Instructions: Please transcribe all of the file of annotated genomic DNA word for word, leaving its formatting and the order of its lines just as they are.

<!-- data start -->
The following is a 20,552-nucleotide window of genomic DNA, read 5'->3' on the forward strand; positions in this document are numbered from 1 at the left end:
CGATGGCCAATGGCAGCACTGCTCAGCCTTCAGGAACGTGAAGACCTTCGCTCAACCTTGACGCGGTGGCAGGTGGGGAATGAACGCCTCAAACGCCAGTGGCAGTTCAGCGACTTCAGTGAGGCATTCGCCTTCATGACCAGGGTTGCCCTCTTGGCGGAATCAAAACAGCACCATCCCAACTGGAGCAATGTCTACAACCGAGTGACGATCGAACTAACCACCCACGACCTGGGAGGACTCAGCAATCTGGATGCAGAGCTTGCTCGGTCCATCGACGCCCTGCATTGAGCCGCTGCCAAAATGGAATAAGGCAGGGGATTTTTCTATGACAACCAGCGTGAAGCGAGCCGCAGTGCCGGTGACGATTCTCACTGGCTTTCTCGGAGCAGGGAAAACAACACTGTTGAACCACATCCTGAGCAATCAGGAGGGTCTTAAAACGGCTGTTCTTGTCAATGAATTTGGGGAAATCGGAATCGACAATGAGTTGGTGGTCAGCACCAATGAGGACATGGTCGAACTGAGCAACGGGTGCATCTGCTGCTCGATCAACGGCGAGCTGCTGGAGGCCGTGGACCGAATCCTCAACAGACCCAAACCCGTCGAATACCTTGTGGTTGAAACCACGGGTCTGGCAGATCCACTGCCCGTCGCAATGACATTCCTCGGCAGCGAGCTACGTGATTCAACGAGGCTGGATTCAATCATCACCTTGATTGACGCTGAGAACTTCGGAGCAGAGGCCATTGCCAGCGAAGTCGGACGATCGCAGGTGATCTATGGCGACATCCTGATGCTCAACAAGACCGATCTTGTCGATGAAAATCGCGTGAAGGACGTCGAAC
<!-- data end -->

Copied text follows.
The following is a 20,552-nucleotide window of genomic DNA, read 5'->3' on the forward strand; positions in this document are numbered from 1 at the left end:
CGATGGCCAATGGCAGCACTGCTCAGCCTTCAGGAACGTGAAGACCTTCGCTCAACCTTGACGCGGTGGCAGGTGGGGAATGAACGCCTCAAACGCCAGTGGCAGTTCAGCGACTTCAGTGAGGCATTCGCCTTCATGACCAGGGTTGCCCTCTTGGCGGAATCAAAACAGCACCATCCCAACTGGAGCAATGTCTACAACCGAGTGACGATCGAACTAACCACCCACGACCTGGGAGGACTCAGCAATCTGGATGCAGAGCTTGCTCGGTCCATCGACGCCCTGCATTGAGCCGCTGCCAAAATGGAATAAGGCAGGGGATTTTTCTATGACAACCAGCGTGAAGCGAGCCGCAGTGCCGGTGACGATTCTCACTGGCTTTCTCGGAGCAGGGAAAACAACACTGTTGAACCACATCCTGAGCAATCAGGAGGGTCTTAAAACGGCTGTTCTTGTCAATGAATTTGGGGAAATCGGAATCGACAATGAGTTGGTGGTCAGCACCAATGAGGACATGGTCGAACTGAGCAACGGGTGCATCTGCTGCTCGATCAACGGCGAGCTGCTGGAGGCCGTGGACCGAATCCTCAACAGACCCAAACCCGTCGAATACCTTGTGGTTGAAACCACGGGTCTGGCAGATCCACTGCCCGTCGCAATGACATTCCTCGGCAGCGAGCTACGTGATTCAACGAGGCTGGATTCAATCATCACCTTGATTGACGCTGAGAACTTCGGAGCAGAGGCCATTGCCAGCGAAGTCGGACGATCGCAGGTGATCTATGGCGACATCCTGATGCTCAACAAGACCGATCTTGTCGATGAAAATCGCGTGAAGGACGTCGAAC